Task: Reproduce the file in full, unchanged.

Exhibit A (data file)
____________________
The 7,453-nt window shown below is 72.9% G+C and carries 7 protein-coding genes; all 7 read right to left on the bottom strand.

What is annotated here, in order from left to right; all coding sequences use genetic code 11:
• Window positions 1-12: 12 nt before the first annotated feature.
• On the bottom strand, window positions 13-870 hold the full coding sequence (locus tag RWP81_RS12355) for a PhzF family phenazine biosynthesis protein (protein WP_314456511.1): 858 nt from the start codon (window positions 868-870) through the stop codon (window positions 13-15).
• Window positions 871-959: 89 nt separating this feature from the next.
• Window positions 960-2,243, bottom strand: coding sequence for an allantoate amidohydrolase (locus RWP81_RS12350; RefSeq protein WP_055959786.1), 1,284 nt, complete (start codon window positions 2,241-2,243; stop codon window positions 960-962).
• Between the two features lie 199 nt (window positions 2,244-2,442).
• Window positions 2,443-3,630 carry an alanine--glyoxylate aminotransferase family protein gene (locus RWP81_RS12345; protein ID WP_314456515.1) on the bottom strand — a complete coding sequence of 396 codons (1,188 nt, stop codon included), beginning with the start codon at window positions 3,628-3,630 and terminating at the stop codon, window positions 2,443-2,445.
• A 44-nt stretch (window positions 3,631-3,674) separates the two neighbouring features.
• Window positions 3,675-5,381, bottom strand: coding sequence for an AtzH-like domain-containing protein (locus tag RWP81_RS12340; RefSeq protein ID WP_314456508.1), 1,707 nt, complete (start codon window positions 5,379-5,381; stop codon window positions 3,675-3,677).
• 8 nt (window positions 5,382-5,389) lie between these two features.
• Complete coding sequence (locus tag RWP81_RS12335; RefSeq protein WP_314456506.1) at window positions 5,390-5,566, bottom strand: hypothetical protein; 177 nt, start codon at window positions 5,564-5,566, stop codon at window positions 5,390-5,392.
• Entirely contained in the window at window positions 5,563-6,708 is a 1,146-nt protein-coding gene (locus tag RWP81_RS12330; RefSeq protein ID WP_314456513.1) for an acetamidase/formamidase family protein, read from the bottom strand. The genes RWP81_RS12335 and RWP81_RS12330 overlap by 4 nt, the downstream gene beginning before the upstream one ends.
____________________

The 7,453-nt window shown below is 72.9% G+C and carries 7 protein-coding genes; all 7 read right to left on the bottom strand.

What is annotated here, in order from left to right; all coding sequences use genetic code 11:
• Window positions 1-12: 12 nt before the first annotated feature.
• On the bottom strand, window positions 13-870 hold the full coding sequence (locus tag RWP81_RS12355) for a PhzF family phenazine biosynthesis protein (protein WP_314456511.1): 858 nt from the start codon (window positions 868-870) through the stop codon (window positions 13-15).
• Window positions 871-959: 89 nt separating this feature from the next.
• Window positions 960-2,243, bottom strand: coding sequence for an allantoate amidohydrolase (locus RWP81_RS12350; RefSeq protein WP_055959786.1), 1,284 nt, complete (start codon window positions 2,241-2,243; stop codon window positions 960-962).
• Between the two features lie 199 nt (window positions 2,244-2,442).
• Window positions 2,443-3,630 carry an alanine--glyoxylate aminotransferase family protein gene (locus RWP81_RS12345; protein ID WP_314456515.1) on the bottom strand — a complete coding sequence of 396 codons (1,188 nt, stop codon included), beginning with the start codon at window positions 3,628-3,630 and terminating at the stop codon, window positions 2,443-2,445.
• A 44-nt stretch (window positions 3,631-3,674) separates the two neighbouring features.
• Window positions 3,675-5,381, bottom strand: coding sequence for an AtzH-like domain-containing protein (locus tag RWP81_RS12340; RefSeq protein ID WP_314456508.1), 1,707 nt, complete (start codon window positions 5,379-5,381; stop codon window positions 3,675-3,677).
• 8 nt (window positions 5,382-5,389) lie between these two features.
• Complete coding sequence (locus tag RWP81_RS12335; RefSeq protein WP_314456506.1) at window positions 5,390-5,566, bottom strand: hypothetical protein; 177 nt, start codon at window positions 5,564-5,566, stop codon at window positions 5,390-5,392.
• Entirely contained in the window at window positions 5,563-6,708 is a 1,146-nt protein-coding gene (locus tag RWP81_RS12330; RefSeq protein ID WP_314456513.1) for an acetamidase/formamidase family protein, read from the bottom strand. The genes RWP81_RS12335 and RWP81_RS12330 overlap by 4 nt, the downstream gene beginning before the upstream one ends.